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The fight against the coronavirus outbreak, handling A.I. with care, the dark side of wearables and more stories in this week's newsletter!

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There are many similarities between the current outbreak to the SARS one from its geolocation to its spread to the viruses themselves.

However, much has changed within the 17 year gap between those two pandemics. For one, technology in the healthcare sector has known an exponential boom. New technologies that were nonexistent or poorly developed in 2003 are now more affordable and widespread and can help manage and even prevent such cases. Let’s see how this can be the case.

A MAN DIAGNOSED WITH THE WUHAN CORONAVIRUS IS LARGELY TREATED BY A ROBOT


The first person diagnosed with the Wuhan coronavirus in the United States is being treated by a few medical workers and a robot. The robot, equipped with a stethoscope, is helping doctors take the man's vitals and communicate with him through a large screen, said Dr. George Diaz, chief of the infectious disease division at the Providence Regional Medical Center in Everett, Washington.

WHY IT'S IMPORTANT?

This is an interesting experiment to see whether such telemedical robots can help medical professionals remain healthy while examining and treating patients.

We put together the most popular books from The Medical Futurist to provide a clear picture about the major trends shaping the future of medicine and healthcare. Digital health technologies, artificial intelligence, the future of 20 medical specialties, big pharma and how technology giants such as Amazon or Google want to conquer healthcare in one ultimate package!

When artificial intelligence emerged, people imagined the A.I. revolution as robots killing humanity. Today, we are less afraid of robots taking our lives and more afraid of them taking our jobs - medical professionals and nurses included.

At The Medical Futurist, we’re great fans of wearables (or health trackers) that help you make more informed decisions when it comes to your health. However, we can’t stay indifferent to the potential risks which using these devices entail such as individual tracking, inaccuracies and even supplementing harmful behaviours.

If you were oblivious about the flip side of the health-tracking industry, then join us as we explore the lesser-known, darker side of wearables.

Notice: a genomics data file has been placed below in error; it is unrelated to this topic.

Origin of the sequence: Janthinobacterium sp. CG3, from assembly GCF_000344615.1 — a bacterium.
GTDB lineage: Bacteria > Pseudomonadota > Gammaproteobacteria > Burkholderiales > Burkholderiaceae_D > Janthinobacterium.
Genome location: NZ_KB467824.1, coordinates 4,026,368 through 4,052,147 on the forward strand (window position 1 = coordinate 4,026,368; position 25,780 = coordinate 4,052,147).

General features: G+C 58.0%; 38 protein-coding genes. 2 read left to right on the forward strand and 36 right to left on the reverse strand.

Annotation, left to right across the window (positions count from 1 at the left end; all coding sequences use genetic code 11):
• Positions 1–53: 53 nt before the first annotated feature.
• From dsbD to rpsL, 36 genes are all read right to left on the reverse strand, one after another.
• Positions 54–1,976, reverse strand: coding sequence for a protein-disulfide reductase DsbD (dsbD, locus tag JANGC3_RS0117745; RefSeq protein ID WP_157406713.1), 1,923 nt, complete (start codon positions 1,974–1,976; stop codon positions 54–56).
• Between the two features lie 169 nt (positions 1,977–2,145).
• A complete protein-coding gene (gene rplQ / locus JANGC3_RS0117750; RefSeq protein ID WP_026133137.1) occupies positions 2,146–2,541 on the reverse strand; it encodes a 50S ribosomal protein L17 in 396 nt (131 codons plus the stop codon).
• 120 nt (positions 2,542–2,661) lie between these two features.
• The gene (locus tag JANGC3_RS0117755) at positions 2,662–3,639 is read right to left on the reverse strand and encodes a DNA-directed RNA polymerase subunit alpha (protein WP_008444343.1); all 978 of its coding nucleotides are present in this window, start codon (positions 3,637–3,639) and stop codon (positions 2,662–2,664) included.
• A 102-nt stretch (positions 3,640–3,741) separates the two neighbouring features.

WHY IT'S IMPORTANT?

The health tracker industry must address issues from privacy and addiction to cybersecurity.

These days, it might seem like algorithms are out-diagnosing doctors at every turn, identifying dangerous lesions and dodgy moles with the unerring consistency only a machine can muster. Just this month, Google generated a wave of headlines with a study showing that its AI systems can spot breast cancer in mammograms more accurately than doctors.

WHY IT'S IMPORTANT?

A.I. algorithms have to address real clinical questions before getting mainstream in the medical practice.

London-headquartered company Babylon has announced a 10-year partnership with the Royal Wolverhampton NHS Trust (RWT) in the West Midlands to launch a model of ‘digital-first integrated care’.

WHY IT'S IMPORTANT?

Babylon Health will get access to huge amounts of health data which is a huge advantage over other companies.

For many years, the biggest players in big data in healthcare were hospitals and insurers. Electronic health records (EHRs) harbor data of great value to research and clinical practice. And in the USA alone, there are more than 900 insurance companies offering medical coverage, all of which hold reams of real-world health-related claims data. But data can also be sourced from less likely places such as mobile phones, tablets and wearables.

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© The Medical Futurist 2019 






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